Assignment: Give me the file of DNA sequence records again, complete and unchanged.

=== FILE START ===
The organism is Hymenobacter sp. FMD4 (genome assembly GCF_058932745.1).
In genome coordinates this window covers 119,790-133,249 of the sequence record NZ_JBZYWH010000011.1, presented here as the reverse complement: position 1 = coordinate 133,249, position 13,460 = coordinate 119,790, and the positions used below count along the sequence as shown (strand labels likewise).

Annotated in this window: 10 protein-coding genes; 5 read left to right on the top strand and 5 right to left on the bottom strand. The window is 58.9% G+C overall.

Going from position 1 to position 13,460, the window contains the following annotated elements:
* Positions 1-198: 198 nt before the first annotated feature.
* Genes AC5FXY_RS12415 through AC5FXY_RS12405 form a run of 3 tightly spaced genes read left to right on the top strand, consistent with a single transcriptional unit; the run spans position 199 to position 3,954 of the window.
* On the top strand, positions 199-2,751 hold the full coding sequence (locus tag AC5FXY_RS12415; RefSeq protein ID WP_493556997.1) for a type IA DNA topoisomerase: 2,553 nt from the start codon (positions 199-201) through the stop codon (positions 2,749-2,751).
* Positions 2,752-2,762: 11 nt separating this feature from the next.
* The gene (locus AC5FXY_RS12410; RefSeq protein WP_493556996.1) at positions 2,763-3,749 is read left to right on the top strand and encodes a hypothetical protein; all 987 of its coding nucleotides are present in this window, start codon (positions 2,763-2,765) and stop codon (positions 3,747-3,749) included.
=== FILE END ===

The organism is Hymenobacter sp. FMD4 (genome assembly GCF_058932745.1).
In genome coordinates this window covers 119,790-133,249 of the sequence record NZ_JBZYWH010000011.1, presented here as the reverse complement: position 1 = coordinate 133,249, position 13,460 = coordinate 119,790, and the positions used below count along the sequence as shown (strand labels likewise).

Annotated in this window: 10 protein-coding genes; 5 read left to right on the top strand and 5 right to left on the bottom strand. The window is 58.9% G+C overall.

Going from position 1 to position 13,460, the window contains the following annotated elements:
* Positions 1-198: 198 nt before the first annotated feature.
* Genes AC5FXY_RS12415 through AC5FXY_RS12405 form a run of 3 tightly spaced genes read left to right on the top strand, consistent with a single transcriptional unit; the run spans position 199 to position 3,954 of the window.
* On the top strand, positions 199-2,751 hold the full coding sequence (locus tag AC5FXY_RS12415; RefSeq protein ID WP_493556997.1) for a type IA DNA topoisomerase: 2,553 nt from the start codon (positions 199-201) through the stop codon (positions 2,749-2,751).
* Positions 2,752-2,762: 11 nt separating this feature from the next.
* The gene (locus AC5FXY_RS12410; RefSeq protein WP_493556996.1) at positions 2,763-3,749 is read left to right on the top strand and encodes a hypothetical protein; all 987 of its coding nucleotides are present in this window, start codon (positions 2,763-2,765) and stop codon (positions 3,747-3,749) included.